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Plastics machinery shipments stay strong in Q4

For 2013 as a whole, the total value for primary plastics equipment shipments was up a solid 8% when compared with the annual total from 2012.

April 30, 2014

Business levels for manufacturers and suppliers of primary plastics machinery (injection molding, extrusion, blow molding, and thermoforming equipment) posted another strong quarterly performance in Q4 of 2013. According to statistics compiled and reported by the Committee on Equipment Statistics of SPI: The Plastics Industry Trade Association (, shipments of primary plastics equipment for reporting companies totaled an estimated $335.1 million in Q4.

This was the strongest quarterly total for all of 2013. The Q4 total represented a gain of 3% when compared with the impressive total from Q3 of 2013, and it was just slightly lower than the outstanding total from Q4 of 2012. For 2013 as a whole, the total value for primary plastics equipment shipments was up a solid 8% when compared with the annual total from 2012.

The shipments value of injection molding machinery decreased 5% in Q4 when compared with the unusually large total from Q4 of 2012. The shipments value of single-screw extruders slipped 2%, but the value of shipments of twin-screw extruders spiked up 72%. The shipments value for blow molding machines jumped 91% in Q4. The shipments total for the volatile thermoforming equipment sector fell 34% in Q4 when compared with last year.

The CES also compiles data on the auxiliary equipment segment (robotics, temperature control, materials handling, etc.) of the plastics machinery industry. New bookings of auxiliary equipment for reporting companies totaled $101.3 million in Q4. This represented a 1 perc3ent gain when compared with the robust total from Q3 of 2013. Precise year-ago comparisons for the auxiliary equipment data are not possible at the present time due to a significant change in the number of reporting companies for 2013. It can be reasonably concluded that the four-year uptrend in this data continued, and the quarterly and annual totals for 2013 represent a solid gain when compared with the comparable totals from 2012.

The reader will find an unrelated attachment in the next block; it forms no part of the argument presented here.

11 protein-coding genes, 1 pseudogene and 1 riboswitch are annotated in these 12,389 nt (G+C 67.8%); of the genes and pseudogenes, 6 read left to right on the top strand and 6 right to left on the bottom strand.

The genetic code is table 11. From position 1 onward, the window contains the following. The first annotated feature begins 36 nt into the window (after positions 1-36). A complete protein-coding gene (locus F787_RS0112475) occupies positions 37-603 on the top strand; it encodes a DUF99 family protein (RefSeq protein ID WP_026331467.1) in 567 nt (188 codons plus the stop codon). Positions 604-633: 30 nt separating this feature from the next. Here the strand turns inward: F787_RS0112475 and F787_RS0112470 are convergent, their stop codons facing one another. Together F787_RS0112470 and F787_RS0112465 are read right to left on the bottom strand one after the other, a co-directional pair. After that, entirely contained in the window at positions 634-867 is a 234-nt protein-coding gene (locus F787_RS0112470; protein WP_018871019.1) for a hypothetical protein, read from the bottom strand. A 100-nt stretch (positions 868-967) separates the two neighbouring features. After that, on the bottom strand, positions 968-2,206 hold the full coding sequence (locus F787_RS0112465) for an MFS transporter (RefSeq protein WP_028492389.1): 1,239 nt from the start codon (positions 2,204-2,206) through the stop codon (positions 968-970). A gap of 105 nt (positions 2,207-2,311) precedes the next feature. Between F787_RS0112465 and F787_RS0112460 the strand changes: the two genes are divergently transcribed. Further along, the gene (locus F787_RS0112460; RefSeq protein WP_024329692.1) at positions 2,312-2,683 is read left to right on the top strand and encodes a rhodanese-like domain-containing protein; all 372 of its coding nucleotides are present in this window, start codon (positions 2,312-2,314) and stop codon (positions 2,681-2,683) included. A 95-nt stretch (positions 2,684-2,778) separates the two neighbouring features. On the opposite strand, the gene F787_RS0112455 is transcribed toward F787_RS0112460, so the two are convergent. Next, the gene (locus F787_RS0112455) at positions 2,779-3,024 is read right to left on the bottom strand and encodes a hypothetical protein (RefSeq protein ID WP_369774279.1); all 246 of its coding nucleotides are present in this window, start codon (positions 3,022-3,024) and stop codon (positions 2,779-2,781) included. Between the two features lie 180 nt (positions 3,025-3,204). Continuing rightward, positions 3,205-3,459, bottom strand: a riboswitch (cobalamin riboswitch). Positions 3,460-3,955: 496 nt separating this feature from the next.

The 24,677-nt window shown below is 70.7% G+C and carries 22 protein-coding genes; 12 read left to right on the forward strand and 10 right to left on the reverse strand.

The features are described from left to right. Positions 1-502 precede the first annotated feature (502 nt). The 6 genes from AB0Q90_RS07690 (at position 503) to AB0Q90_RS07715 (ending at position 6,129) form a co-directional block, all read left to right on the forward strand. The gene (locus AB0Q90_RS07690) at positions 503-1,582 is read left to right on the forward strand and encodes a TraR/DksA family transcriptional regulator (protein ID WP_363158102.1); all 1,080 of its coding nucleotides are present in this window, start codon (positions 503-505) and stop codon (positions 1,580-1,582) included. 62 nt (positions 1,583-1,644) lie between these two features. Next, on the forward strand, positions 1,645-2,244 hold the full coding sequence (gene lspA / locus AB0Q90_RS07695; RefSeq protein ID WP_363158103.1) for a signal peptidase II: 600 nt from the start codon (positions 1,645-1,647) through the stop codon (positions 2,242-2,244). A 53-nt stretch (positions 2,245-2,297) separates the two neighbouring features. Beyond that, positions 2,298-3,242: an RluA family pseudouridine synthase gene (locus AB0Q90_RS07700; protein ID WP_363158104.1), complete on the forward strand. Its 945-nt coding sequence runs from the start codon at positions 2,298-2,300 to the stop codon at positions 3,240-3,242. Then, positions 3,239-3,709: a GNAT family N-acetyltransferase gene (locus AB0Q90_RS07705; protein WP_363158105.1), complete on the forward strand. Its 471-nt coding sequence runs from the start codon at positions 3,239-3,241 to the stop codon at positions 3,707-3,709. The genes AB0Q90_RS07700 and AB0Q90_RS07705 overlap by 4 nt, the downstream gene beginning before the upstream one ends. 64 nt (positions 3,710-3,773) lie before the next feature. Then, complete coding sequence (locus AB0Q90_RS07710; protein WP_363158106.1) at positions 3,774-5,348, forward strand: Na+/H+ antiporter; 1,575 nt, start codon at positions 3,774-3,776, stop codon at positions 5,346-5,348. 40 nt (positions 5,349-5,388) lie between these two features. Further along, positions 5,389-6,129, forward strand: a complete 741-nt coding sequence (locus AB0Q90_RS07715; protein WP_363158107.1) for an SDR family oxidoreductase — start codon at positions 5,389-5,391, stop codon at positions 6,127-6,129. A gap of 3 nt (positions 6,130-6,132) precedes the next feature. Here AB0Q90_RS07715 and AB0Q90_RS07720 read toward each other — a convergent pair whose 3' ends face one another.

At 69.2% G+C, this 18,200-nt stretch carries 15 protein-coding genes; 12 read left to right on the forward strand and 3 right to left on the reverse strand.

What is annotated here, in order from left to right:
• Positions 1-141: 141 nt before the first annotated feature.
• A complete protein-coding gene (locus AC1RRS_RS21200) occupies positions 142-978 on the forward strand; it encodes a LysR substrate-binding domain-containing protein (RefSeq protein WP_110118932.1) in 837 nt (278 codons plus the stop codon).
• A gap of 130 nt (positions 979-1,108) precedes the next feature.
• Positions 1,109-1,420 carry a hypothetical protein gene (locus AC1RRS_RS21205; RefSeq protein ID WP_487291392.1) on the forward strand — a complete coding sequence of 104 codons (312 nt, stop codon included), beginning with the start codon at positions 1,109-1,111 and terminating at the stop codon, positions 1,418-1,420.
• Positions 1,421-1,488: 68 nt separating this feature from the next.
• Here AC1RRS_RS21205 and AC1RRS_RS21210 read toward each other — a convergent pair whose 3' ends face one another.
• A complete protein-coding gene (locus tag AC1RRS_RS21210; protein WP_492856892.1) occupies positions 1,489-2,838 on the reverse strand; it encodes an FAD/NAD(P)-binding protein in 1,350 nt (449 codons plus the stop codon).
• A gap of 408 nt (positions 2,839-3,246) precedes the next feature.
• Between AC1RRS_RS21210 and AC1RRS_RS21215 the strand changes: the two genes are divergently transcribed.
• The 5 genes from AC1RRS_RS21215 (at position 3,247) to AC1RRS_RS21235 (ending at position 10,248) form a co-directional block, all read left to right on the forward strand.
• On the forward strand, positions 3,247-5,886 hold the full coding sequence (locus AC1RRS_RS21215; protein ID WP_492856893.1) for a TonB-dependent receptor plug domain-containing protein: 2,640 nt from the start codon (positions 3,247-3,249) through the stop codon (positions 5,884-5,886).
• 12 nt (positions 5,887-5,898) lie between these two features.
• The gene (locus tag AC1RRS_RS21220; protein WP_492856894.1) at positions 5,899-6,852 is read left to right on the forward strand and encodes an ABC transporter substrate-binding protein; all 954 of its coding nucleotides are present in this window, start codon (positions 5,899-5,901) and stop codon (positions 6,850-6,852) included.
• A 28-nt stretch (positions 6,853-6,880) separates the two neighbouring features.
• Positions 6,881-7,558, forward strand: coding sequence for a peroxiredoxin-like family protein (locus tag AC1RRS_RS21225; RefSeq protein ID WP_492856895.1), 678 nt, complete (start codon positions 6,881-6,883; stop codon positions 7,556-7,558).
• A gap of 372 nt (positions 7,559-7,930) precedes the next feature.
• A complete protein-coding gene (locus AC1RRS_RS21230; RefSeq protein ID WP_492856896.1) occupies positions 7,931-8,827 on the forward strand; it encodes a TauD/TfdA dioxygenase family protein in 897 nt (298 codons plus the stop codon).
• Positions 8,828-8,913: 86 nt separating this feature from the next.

The gain in the CES data on plastics machinery shipments compares favorably to the increases in the two major data series compiled by the US government that measure activity levels in the industrial machinery sector. According to the Bureau of Economic Analysis, business investment in industrial equipment rose by 3% (seasonally-adjusted, annualized rate) in Q4 when compared with Q4 of 2012. The other important machinery market indicator, compiled by the Census Bureau, showed that the total value of shipments of industrial machinery escalated 25% in Q4.

“When it is combined with the data reported by the federal government, the CES data indicates that the recovery in the plastics machinery sector was gaining momentum at the end of last year," according to Bill Wood, the plastics market economist who analyzes and reports on this market sector for the CES. "These strong gains notwithstanding, the trends indicate that the manufacturing sector is poised for further growth in the coming quarters. Harsh winter weather constrained the recovery at the beginning of 2014, but accelerating economic growth will return in the springtime. This will generate further gains in the plastics machinery data," says Wood.

The CES also conducts a quarterly survey of plastics machinery suppliers that asks about present market conditions and expectations for the future. The responses from the Q4 survey were little changed from the Q3 survey, and they reveal an upbeat attitude that is broad-based across the industry. When asked about expectations for future market conditions, 87% of the respondents expect conditions to stay the same or even improve in the coming quarter, and 95% expect them to hold steady or get better during the next 12 months.

 North America and Mexico are still the regions where the strongest gains are expected, but expectations slipped a bit for Europe and Latin America. As for the major end-markets, the respondents expect that automotive, medical, and packaging will continue to be the strongest in terms of demand for plastics products and equipment. Expectations for the appliance and construction sectors were significantly improved. 

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